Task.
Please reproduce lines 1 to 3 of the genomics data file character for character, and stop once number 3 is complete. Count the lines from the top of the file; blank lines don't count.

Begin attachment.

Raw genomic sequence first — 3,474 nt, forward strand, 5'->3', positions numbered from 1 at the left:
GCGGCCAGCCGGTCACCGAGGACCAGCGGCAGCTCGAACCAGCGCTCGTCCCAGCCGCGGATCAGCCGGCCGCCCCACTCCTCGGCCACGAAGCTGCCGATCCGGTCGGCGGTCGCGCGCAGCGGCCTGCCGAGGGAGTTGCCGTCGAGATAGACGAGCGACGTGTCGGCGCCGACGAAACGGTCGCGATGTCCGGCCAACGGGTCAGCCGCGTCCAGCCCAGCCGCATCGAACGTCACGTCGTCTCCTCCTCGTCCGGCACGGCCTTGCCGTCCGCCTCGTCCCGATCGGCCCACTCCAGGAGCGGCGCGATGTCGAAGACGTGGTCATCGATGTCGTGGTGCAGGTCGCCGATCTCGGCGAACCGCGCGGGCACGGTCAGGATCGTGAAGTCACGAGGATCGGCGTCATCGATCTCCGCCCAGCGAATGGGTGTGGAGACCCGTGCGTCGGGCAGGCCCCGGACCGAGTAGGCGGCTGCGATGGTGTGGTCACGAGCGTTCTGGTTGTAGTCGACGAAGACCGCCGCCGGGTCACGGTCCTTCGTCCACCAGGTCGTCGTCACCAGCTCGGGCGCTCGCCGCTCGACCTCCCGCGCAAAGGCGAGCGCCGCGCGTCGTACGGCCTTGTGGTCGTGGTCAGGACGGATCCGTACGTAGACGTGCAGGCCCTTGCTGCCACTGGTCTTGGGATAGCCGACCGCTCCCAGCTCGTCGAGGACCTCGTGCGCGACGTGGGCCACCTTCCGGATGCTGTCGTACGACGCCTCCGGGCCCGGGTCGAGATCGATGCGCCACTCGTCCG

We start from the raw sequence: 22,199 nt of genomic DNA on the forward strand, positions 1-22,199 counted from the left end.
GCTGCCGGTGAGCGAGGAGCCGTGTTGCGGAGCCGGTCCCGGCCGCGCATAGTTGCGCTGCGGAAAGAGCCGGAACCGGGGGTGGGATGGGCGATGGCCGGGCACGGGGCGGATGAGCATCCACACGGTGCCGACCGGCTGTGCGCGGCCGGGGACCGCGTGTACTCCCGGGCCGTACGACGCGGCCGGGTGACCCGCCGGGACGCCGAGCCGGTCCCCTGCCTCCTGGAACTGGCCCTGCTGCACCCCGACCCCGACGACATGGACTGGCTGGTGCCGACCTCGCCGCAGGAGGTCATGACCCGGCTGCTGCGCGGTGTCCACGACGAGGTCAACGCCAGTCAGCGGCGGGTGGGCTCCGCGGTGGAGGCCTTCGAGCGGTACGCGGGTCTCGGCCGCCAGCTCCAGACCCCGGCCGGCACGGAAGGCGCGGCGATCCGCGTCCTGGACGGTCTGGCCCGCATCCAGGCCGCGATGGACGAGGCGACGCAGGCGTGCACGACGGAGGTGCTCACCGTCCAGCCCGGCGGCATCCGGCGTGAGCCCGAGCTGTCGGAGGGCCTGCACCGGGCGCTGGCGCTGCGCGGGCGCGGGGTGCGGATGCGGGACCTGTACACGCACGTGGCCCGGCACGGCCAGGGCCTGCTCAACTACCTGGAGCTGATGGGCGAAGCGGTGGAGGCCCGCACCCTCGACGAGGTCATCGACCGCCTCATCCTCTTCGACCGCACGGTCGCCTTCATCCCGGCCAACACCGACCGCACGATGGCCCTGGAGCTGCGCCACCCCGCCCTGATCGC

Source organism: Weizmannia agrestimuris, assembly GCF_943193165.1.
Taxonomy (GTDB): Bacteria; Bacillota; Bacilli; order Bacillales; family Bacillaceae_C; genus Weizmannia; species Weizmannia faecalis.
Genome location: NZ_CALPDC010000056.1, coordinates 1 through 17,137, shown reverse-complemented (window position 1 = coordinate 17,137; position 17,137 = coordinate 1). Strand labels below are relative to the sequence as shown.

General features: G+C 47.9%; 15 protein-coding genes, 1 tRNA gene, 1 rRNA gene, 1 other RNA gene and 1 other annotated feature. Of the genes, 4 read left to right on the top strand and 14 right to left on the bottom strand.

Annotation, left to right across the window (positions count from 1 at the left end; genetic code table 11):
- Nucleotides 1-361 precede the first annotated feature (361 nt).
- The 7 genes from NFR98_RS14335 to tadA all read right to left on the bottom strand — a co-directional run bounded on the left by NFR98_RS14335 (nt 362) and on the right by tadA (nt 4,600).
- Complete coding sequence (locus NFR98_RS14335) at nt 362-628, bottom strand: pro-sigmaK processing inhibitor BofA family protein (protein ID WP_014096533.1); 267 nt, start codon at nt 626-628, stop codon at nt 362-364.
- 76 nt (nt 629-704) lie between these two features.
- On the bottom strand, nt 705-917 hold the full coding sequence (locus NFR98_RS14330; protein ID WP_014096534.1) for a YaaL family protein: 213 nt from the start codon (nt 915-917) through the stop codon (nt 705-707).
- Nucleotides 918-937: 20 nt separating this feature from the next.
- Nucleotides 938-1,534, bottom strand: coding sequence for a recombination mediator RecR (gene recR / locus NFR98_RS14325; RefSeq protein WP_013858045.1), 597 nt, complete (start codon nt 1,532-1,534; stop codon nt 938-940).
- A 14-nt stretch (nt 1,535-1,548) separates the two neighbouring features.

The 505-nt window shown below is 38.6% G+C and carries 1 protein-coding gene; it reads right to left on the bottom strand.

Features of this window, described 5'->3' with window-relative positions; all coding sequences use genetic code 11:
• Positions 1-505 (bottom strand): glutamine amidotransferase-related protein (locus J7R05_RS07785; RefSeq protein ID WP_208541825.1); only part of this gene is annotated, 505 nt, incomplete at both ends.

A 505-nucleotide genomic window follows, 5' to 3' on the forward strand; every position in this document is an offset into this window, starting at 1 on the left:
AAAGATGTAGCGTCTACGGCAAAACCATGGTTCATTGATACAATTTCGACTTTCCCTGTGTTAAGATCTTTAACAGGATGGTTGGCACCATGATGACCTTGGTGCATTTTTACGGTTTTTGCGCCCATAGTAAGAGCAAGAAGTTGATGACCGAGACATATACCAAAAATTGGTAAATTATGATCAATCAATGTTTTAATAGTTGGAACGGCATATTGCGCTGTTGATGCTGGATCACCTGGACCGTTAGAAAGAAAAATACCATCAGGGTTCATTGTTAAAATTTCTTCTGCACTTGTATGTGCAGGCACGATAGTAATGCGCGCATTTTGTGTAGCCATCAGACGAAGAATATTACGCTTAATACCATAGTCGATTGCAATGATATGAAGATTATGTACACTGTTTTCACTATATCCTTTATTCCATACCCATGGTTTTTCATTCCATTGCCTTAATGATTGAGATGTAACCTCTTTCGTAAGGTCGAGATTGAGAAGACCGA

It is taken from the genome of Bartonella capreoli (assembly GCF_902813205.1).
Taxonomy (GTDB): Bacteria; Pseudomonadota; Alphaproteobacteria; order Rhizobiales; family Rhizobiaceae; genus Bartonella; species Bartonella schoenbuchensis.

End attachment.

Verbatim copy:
Raw genomic sequence first — 3,474 nt, forward strand, 5'->3', positions numbered from 1 at the left:
GCGGCCAGCCGGTCACCGAGGACCAGCGGCAGCTCGAACCAGCGCTCGTCCCAGCCGCGGATCAGCCGGCCGCCCCACTCCTCGGCCACGAAGCTGCCGATCCGGTCGGCGGTCGCGCGCAGCGGCCTGCCGAGGGAGTTGCCGTCGAGATAGACGAGCGACGTGTCGGCGCCGACGAAACGGTCGCGATGTCCGGCCAACGGGTCAGCCGCGTCCAGCCCAGCCGCATCGAACGTCACGTCGTCTCCTCCTCGTCCGGCACGGCCTTGCCGTCCGCCTCGTCCCGATCGGCCCACTCCAGGAGCGGCGCGATGTCGAAGACGTGGTCATCGATGTCGTGGTGCAGGTCGCCGATCTCGGCGAACCGCGCGGGCACGGTCAGGATCGTGAAGTCACGAGGATCGGCGTCATCGATCTCCGCCCAGCGAATGGGTGTGGAGACCCGTGCGTCGGGCAGGCCCCGGACCGAGTAGGCGGCTGCGATGGTGTGGTCACGAGCGTTCTGGTTGTAGTCGACGAAGACCGCCGCCGGGTCACGGTCCTTCGTCCACCAGGTCGTCGTCACCAGCTCGGGCGCTCGCCGCTCGACCTCCCGCGCAAAGGCGAGCGCCGCGCGTCGTACGGCCTTGTGGTCGTGGTCAGGACGGATCCGTACGTAGACGTGCAGGCCCTTGCTGCCACTGGTCTTGGGATAGCCGACCGCTCCCAGCTCGTCGAGGACCTCGTGCGCGACGTGGGCCACCTTCCGGATGCTGTCGTACGACGCCTCCGGGCCCGGGTCGAGATCGATGCGCCACTCGTCCG

We start from the raw sequence: 22,199 nt of genomic DNA on the forward strand, positions 1-22,199 counted from the left end.